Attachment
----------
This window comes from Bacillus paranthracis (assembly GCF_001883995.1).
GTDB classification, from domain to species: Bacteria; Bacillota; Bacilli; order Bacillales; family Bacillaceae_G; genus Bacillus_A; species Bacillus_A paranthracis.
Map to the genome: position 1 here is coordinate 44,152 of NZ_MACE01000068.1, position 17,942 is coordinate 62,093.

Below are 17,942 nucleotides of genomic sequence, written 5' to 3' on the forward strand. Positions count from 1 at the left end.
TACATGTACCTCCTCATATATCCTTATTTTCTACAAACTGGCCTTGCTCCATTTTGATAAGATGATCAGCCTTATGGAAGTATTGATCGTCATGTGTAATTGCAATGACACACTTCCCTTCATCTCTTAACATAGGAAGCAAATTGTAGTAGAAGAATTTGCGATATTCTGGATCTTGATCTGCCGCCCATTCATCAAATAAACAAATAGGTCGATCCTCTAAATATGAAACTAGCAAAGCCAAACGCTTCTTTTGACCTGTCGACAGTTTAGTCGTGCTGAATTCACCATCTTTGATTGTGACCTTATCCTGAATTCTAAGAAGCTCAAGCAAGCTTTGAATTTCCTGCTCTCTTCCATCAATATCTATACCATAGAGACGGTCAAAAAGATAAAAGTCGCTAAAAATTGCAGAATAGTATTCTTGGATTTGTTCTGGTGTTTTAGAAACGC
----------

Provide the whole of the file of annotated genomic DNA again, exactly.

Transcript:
This window comes from Bacillus paranthracis (assembly GCF_001883995.1).
GTDB classification, from domain to species: Bacteria; Bacillota; Bacilli; order Bacillales; family Bacillaceae_G; genus Bacillus_A; species Bacillus_A paranthracis.
Map to the genome: position 1 here is coordinate 44,152 of NZ_MACE01000068.1, position 17,942 is coordinate 62,093.

Below are 17,942 nucleotides of genomic sequence, written 5' to 3' on the forward strand. Positions count from 1 at the left end.
TACATGTACCTCCTCATATATCCTTATTTTCTACAAACTGGCCTTGCTCCATTTTGATAAGATGATCAGCCTTATGGAAGTATTGATCGTCATGTGTAATTGCAATGACACACTTCCCTTCATCTCTTAACATAGGAAGCAAATTGTAGTAGAAGAATTTGCGATATTCTGGATCTTGATCTGCCGCCCATTCATCAAATAAACAAATAGGTCGATCCTCTAAATATGAAACTAGCAAAGCCAAACGCTTCTTTTGACCTGTCGACAGTTTAGTCGTGCTGAATTCACCATCTTTGATTGTGACCTTATCCTGAATTCTAAGAAGCTCAAGCAAGCTTTGAATTTCCTGCTCTCTTCCATCAATATCTATACCATAGAGACGGTCAAAAAGATAAAAGTCGCTAAAAATTGCAGAATAGTATTCTTGGATTTGTTCTGGTGTTTTAGAAACGC